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  1. We hope this digging method can be useful to those workers.

  2. We hope this digging machine can be useful to those workers.

Is can epistemic or dynamic here?

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In these sentences you arrive at a point where it is really neither useful or accurate to speak of can itself being epistemic.

In the first place, every modal verb exhibits some degree of epistemicity in every use. A modal verb marks the eventuality it puts forward as something which has not happened (yet); consequently, it inherently involves and ‘qualifies the speaker’s commitment to the truth of the modalised proposition’—the CGEL’s definition of epistemic modality (p.52).

In the second place, epistemicity is not entirely determined by the modal verb itself (CGEL discusses this under the rubric of ‘modal harmony’, p.179). John Feminella points out that ‘The “hope” is the key part here’. I agree, and I suggest we should take this a step farther: it is hope, not can, which confers the primary epistemic sense on the sentence. What we can (!) say is that can harmonizes with both epistemic and non-epistemic intentions.

I am inclined, therefore, to say that a dynamic sense of can is primary here. The strictly epistemic sense of can is equivalent to must, and it is employed in this sense only in the negative: we say It cannot be that he has deceived me, meaning that it is impossible, it must be false, but not It can be that he has deceived me: must or has to (or some longer expression) is needed to express modal certainty here, and can expressing modal possibility requires could.

What the writers hope is that the method/machine will prove to be capable of helping. That capability, the core dynamic use of can, is can’s specific contribution to the sentence.


Huddleston and Pullum, The Cambridge Grammar of the English Language, 2002.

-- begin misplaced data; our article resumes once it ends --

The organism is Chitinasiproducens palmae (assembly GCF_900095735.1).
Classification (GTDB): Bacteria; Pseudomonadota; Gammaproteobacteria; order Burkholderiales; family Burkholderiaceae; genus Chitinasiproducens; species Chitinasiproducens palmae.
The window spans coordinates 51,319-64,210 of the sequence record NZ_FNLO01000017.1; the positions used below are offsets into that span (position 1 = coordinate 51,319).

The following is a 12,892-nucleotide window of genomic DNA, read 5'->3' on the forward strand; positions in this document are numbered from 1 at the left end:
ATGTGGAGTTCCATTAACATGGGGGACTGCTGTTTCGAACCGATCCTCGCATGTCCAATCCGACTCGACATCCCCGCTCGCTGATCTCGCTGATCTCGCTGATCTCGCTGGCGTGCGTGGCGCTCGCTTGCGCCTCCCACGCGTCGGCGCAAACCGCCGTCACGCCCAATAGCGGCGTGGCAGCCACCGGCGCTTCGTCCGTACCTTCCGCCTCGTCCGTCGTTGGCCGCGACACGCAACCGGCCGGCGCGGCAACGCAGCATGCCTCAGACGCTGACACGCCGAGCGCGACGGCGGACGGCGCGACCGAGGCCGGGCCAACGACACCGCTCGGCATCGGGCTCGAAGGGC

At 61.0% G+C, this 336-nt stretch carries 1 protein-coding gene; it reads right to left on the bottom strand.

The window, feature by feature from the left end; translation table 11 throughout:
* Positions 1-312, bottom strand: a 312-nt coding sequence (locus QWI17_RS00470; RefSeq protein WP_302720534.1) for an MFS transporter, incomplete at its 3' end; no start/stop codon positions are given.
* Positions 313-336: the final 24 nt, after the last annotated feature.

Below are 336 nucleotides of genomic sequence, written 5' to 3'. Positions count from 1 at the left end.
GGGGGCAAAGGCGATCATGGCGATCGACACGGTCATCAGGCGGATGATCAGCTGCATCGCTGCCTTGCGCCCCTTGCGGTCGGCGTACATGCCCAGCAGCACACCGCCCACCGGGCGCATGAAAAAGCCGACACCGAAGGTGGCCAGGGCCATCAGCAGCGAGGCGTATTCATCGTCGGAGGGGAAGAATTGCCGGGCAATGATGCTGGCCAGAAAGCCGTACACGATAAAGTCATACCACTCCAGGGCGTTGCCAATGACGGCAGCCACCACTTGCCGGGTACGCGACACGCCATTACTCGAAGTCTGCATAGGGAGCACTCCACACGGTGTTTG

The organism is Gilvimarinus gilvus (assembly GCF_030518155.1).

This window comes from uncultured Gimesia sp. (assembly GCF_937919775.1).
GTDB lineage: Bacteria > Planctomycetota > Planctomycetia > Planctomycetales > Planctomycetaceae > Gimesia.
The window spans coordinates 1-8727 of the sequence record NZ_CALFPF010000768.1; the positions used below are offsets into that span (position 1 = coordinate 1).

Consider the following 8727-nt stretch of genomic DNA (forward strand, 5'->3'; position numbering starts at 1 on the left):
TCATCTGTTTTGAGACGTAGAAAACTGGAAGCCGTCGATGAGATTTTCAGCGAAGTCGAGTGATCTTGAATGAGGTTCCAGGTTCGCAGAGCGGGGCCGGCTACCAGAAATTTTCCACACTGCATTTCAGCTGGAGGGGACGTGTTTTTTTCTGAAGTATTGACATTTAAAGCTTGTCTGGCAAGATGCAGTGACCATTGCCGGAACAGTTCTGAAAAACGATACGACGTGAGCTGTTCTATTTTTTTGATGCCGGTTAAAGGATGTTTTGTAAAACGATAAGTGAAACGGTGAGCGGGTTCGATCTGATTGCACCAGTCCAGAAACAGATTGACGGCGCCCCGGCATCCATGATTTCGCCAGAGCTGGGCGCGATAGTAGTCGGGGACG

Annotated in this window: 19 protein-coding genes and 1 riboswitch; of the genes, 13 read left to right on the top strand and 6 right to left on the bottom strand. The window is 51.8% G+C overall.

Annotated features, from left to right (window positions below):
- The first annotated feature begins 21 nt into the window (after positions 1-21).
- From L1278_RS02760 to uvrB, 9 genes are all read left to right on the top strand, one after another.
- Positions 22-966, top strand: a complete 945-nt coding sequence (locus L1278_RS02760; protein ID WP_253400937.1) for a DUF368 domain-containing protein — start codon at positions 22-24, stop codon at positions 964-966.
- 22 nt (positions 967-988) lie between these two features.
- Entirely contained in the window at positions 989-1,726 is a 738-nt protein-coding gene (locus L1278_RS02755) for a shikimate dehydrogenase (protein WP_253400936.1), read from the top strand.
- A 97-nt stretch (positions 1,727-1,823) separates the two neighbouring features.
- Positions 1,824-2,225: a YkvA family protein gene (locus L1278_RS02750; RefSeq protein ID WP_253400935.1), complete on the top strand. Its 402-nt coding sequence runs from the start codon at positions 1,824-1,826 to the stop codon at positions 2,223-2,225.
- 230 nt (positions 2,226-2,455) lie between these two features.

Except in echoic instances, when a speaker denies a previous epistemic use of the negative: ‘That can’t be true!’ —‘On the conrary, it can be and is!’

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  • I had a similar idea on this; this is a marginal area between a clear-cut answer and personal opinions. What's meant by (!) in your answer? I think can (!) there suggests a dynamic possibility (what is reasonable).
    – Kinzle B
    Sep 14, 2014 at 3:23
  • @KinzleB I grow more and more conscious that precise technical terminology eventually runs up against situation where it just doesn't tell you anything useful or even relevant. As for the screamer, it just struck me as - amusing? - that I had to emphasize the very word we are discussing. Sep 14, 2014 at 3:28
  • I agree. Technical analysis has its shortcomings. Sometimes I doubt if I'm on the right track of learning English. At my current level, how can I improve my English further?
    – Kinzle B
    Sep 14, 2014 at 3:39
  • @KinzleB Read. Listen. Write. Talk. Engage with the language. She doesn't really care what it's about, as long as you're interested in it she'll teach you something useful every time. Sep 14, 2014 at 3:45
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The sentence is best understood as "We hope that the digging method turns out to be useful". Since this is a speculative version of "can", it's an epistemic verb. The speaker is entertaining the possibility that we're in a universe in which the digging methods are useful.

Note that modal verbs usually exhibit a number of different facets of meaning, thanks to the natural and wonderful ambiguity of language. But I think the "hope" is the key part here. Again, the speaker is entertaining a possibility of some future state, namely, one in which the digging method is useful. That's an epistemic usage.

If, instead, it was "The digging machine can be useful to workers", that's a dynamic usage: the digging machine has the capacity or capability to be useful. (We're not entertaining a future state there; we're describing things as they are.)

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  • You are suggesting inanimate subjects cannot be used with a dynamic can. What about this one: "Modern launch vehicles have more efficient engines and can launch a heavier payload: typically as much as two per cent of their launch weight."?
    – Kinzle B
    Sep 13, 2014 at 14:56
  • I wasn't suggesting that, only saying that the first (epistemic) case is more likely here. The digging methods aren't doing the work -- the workers are. Sep 13, 2014 at 15:24

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